Brain Aneurysm Awareness Month: Spreading the word

September 22, 2017
A brain aneurysm (also called a cerebral aneurysm) is a blister-like bulge in a weak part of a blood vessel in your brain. It can go unnoticed for a long time. In fact, 1-6 percent of Americans have an aneurysm they don’t know about. If left untreated, however, the pressure of the blood causes that area of the wall of the blood vessels to become even weaker, which allows an aneurysm to grow. Eventually, the aneurysm may burst, which causes a stroke.

September is National Brain Aneurysm Awareness Month, and across the country, those affected by various forms of the disease raise awareness through fundraising and visibility events. Bringing a voice to the disease may seem daunting in a sea of awareness ribbons and weekend community walks – but Swedish had the opportunity to focus a spotlight on Seattle as host for the Brain Aneurysm Foundation’s Annual Symposium. 

This Massachusetts-based organization is the nation’s only not-for-profit organization solely dedicated to providing critical awareness, education, support and research funding to reduce the incidence of brain aneurysms. Swedish Neuroscience Institute physicians teamed up with other elite physicians from across the country and others in the medical community, in addition to volunteers and Brain Aneurysm Foundation members, to learn more about advances in research for the disease.

Sometimes a brain aneurysm is caused by conditions you cannot control, such as:

Family history: If two or more close relatives (parents, brothers or sisters, or children) have aneurysms, you may be at risk for a “familial aneurysm.” This type of an aneurysm tends to rupture while it is still small.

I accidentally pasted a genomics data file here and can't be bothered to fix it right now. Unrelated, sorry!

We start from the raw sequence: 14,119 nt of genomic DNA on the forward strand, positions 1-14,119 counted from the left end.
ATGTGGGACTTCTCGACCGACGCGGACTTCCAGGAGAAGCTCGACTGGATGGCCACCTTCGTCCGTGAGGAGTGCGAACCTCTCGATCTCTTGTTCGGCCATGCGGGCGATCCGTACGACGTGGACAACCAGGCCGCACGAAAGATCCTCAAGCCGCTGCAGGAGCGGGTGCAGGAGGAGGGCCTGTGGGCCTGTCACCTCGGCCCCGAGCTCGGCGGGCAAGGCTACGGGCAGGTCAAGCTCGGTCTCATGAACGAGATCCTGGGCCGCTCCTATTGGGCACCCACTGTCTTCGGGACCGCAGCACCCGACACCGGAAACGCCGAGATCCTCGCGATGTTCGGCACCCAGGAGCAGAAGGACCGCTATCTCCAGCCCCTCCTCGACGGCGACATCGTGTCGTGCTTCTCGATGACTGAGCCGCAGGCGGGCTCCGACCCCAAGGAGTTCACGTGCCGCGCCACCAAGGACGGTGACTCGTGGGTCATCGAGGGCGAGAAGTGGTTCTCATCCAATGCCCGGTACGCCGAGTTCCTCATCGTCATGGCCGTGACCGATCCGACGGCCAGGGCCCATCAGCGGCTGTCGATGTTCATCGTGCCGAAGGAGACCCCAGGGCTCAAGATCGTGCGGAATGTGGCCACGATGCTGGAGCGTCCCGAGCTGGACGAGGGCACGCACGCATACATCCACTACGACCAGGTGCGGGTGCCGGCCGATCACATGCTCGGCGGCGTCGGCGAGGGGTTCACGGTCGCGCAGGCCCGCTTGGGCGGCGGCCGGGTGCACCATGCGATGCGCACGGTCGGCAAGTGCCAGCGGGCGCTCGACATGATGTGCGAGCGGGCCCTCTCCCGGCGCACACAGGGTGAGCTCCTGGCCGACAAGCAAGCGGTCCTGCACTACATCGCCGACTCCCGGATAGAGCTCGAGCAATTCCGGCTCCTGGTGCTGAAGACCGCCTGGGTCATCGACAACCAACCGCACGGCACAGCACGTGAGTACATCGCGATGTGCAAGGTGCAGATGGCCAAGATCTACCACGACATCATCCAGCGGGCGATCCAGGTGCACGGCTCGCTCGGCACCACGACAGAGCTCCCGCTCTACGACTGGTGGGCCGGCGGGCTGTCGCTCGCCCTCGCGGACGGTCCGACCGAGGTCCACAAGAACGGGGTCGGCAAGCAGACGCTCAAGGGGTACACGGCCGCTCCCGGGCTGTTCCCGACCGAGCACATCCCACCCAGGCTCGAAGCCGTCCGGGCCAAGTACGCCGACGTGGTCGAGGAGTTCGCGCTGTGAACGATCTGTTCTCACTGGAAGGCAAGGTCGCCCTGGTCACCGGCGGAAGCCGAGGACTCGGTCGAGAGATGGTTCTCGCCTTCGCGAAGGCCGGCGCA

Birth defect: You may have been born with a defect in one of your blood vessels that allows an aneurysm to develop.

Gender: Women are more likely than men to develop a brain aneurysm.

Race: African-Americans are more susceptible to a brain aneurysm.

Disease, infection, circulatory disorder: Some genetic diseases and some types of infections and circulatory disorders may cause a brain aneurysm. Aneurysms that occur after an infection in the heart or blood vessels are called mycotic aneurysms.

Trauma: An accident with trauma to the head may cause a traumatic aneurysm, a rare type of aneurysm in an artery in the brain.

If you have any of these risk factors, you should talk with your doctor about your family and personal medical history, and ask about early detection screening.

There also are many risk factors you can control or manage with lifestyle changes. These include:

Smoking: If you smoke, STOP. Smoking has been associated with the formation, growth and increased rate of rupture of aneurysms.

Alcohol abuse: If you drink, only drink in moderation. If you have any genetic risk factors for an aneurysm, consider avoiding alcohol completely.

High blood pressure (hypertension): Help control your blood pressure through diet and exercise, and/or medication if your doctor recommends it.

Drug abuse: Avoid recreational drug use – especially cocaine.

If you are at risk for a brain aneurysm, make the necessary lifestyle changes and talk with your doctor about early screening. It is also important to know the signs and symptoms so you can get essential and timely treatment.